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>> It's one of the big questions, looming over the Singapore summit. If Donald Trump strikes a deal with Kim Jong-un, what would an open North Korea even look like? The US President, promised Pyongyang would become very rich through American investment, if it ditches its nuclear weapons.>> But I think you're gonna have a very positive result in the end.
>> But as Reuters' Cynthia Kim reports, it may not be America that powers the new North Korea. Experts say, it would probably be China.>> What I'm hearing from expats is that we're unlikely to see American companies, like dozens of McDonald's or Starbucks. Even if North Korea opens up an asset foreign investment.
This is because the China model would look more attractive to Kim, rather than adopting American-style capitalism. Because privatizing everything, adopting free-market economy, would mean weakening of power.>> Kim Jong-un has already made two visits to China since March. And a separate group of North Koreans toured China's industrial hubs in May.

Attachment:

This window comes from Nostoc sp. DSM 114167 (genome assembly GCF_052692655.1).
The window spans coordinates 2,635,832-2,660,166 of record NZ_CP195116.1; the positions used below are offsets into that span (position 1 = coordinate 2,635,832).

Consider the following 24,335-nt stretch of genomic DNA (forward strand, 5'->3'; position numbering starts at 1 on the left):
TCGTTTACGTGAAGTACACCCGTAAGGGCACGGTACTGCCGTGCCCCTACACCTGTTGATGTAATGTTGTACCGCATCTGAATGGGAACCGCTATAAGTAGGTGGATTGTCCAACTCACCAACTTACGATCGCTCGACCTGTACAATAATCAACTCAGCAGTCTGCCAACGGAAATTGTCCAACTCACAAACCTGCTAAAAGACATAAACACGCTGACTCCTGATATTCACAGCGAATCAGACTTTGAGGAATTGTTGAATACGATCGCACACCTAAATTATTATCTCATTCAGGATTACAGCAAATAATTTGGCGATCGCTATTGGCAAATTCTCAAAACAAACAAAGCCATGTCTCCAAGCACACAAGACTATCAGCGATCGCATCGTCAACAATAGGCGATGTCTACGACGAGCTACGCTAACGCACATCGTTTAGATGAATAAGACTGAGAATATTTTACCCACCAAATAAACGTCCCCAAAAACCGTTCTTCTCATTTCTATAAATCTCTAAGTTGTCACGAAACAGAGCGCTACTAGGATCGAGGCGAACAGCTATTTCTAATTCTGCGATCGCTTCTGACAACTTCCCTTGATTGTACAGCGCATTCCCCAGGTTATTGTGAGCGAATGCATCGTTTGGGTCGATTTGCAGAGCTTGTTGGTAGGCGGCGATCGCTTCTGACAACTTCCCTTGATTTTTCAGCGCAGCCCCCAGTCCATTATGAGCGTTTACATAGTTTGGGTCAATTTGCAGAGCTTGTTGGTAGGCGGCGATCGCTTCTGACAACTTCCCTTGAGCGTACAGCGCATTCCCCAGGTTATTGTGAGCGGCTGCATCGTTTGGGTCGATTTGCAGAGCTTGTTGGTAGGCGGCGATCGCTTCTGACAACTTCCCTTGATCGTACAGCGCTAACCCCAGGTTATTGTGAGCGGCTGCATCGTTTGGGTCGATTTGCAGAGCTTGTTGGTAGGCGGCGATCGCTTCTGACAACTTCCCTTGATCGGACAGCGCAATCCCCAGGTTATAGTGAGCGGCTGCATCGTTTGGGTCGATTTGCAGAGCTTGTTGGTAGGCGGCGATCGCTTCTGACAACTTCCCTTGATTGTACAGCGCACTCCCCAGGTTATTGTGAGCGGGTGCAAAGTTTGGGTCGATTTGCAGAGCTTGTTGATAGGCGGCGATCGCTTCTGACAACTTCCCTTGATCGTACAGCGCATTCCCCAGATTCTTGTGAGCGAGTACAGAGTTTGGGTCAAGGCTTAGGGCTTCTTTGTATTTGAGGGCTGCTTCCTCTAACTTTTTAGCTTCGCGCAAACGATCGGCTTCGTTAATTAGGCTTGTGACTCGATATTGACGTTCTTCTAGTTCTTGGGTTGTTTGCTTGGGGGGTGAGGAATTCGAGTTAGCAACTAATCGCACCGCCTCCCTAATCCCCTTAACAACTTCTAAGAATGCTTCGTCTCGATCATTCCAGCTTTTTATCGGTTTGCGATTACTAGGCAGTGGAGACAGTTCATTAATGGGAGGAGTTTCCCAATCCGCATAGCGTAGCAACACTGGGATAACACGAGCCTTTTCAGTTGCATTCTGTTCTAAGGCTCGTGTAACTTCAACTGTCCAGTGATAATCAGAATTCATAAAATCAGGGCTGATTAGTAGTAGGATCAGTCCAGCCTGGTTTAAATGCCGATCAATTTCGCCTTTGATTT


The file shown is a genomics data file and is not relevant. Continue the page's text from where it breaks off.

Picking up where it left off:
Some experts say, Kim is talking to Trump because he needs the US to back off on sanctions. But after that, the headlines will all be about Kim and China's President, Xi Jinping. And it may not happen fast. Like China in the 1980s, at first foreign money might be isolated in special economic zones.
North Korea already has several built up.>> Many suspect there will be more of special economic zones like the Industrial Complex. Having these special areas will mean minimal changes for the rest of the economy. It will also mean losing of the rules for investment will apply to those specific areas only.
So North Korea already has more than 20 of those, but we're likely to see more.>> But before all of this can happen, a long conversation is waiting for Donald Trump and Kim Jong-un in Singapore.